We might understand what Trump’s true vision for the region is only after the 2020 elections. If Trump wins the next election and succeeds to alleviate the heavy pressure placed on his shoulders, it is likely that we will see him enacting a more explicit foreign policy in the Middle East. He would be free to speak openly and express his true worldview.
In the meantime, Trump is besieged by Republican figures who will protect him from isolation and force him to expand American power to challenge rising enemies like North Korea or Iran. Therefore, at least for now, it is unlikely that American power will recede. – Mamdouh al-Muhaini
Al-Ittihad, UAE, November 14
Six days after the death of ISIS leader Abu Bakr al-Baghdadi, some of his followers in northern Mali carried out a terrorist attack in his name. The attack took place at the borders of Niger, Mali and Burkina Faso, which are part of a wider region stretching to the Sahara and West African coast. ISIS operates in this region under the name of the Sahara Caliphate.
However, managing such a large terrorist operation does not mean that Baghdadi’s death did not have a significant impact on the organization’s branches in many parts of the world. Preparations for the post-Baghdadi era began weeks before his death, given the assumption that he would eventually be found and killed. Part of this preparation meant that many ISIS branches began increasingly relying on local capabilities and operating in a self-directed manner. ISIS, as a whole, is likely to become more self-reliant in the future, after the group was defeated in its main strongholds in Syria and Iraq, forcing its leaders to hide.
Therefore, the perception of ISIS as an organization must now be reviewed, as the repercussions of its military defeat in Iraq and Syria have inevitably affected its structure and brought it closer to a franchised network than to a stand-alone organization in the strict sense.
The associated groups are located in several countries in Central Asia, the Middle East and West and Central Africa. These three regions accounted for 85% of all ISIS terrorist operations, according to the 2018 State Department Global Terrorism Report. Now our attention must shift to Central Asia, where ISIS could establish its next hotbed. Indeed, ISIS has managed to establish a significant sphere of influence in some parts of Afghanistan and in the Caucasus, alongside places such as Sri Lanka, the Philippines, Malaysia and Indonesia.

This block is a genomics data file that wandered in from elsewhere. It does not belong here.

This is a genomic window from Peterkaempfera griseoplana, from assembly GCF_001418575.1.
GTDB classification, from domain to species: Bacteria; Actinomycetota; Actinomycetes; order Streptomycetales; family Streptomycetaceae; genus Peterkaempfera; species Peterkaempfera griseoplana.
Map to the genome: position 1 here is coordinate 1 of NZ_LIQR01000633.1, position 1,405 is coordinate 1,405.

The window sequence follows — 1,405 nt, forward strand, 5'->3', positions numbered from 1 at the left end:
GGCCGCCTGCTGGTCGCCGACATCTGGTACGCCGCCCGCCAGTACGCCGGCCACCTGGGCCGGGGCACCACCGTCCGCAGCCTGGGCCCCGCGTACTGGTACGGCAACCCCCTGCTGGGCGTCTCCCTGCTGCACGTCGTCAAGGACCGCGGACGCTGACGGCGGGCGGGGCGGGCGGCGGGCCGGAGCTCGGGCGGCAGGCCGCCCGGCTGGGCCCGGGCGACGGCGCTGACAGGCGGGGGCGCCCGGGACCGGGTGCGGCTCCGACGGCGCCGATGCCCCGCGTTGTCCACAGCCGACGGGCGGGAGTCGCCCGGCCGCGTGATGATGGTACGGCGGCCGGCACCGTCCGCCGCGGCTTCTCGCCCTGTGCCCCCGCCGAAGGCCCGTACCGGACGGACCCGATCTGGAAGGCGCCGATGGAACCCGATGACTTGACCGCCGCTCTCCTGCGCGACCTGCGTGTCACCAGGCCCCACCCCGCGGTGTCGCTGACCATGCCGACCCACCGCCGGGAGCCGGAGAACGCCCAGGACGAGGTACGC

In the Middle East, the situation is now different. There, ISIS is weaker than it ever was before. Its small group in northeastern Sinai faces great difficulties after the painful blows it has suffered from the Egyptian Army, so it was the first to pledge allegiance to the new leader, Abu Ibrahim al-Hashemi al-Quraishi, only 48 hours after the announcement of his inauguration. Ambiguity also surrounds the status of ISIS groups in Yemen since the Arab coalition launched a successful operation that led to the arrest of its leader, Abu Usama al-Muhajir, in June. The same is true for its affiliated groups in Libya, after the National Army succeeded in liberating the eastern and southern parts of the country, while the government, which still controls Tripoli, remains silent about the extent of these groups among the militias on which it relies.
The reading of the current ISIS map suggests that confronting its associated groups requires building a new international alliance to fight it in Central Asia, through close cooperation between NATO and the Collective Security Treaty Organization, which includes Russia, Armenia, Kazakhstan, Tajikistan and Kyrgyzstan, and a second alliance to fight it in West and Central Africa. All of this should come hand in hand with a continued cracking down on ISIS in the Middle East. These simultaneous efforts in the three regions should unfold in tandem, with a continued push to dry up the remaining sources of funding available to ISIS, reduce the ability of its operatives to move across borders, as well as develop mechanisms to gather the information necessary for pinpointed attacks against its leaders. This is likely to be the nature of the next phase in the war on ISIS. – Waheed Abd al-Majid
Media Line.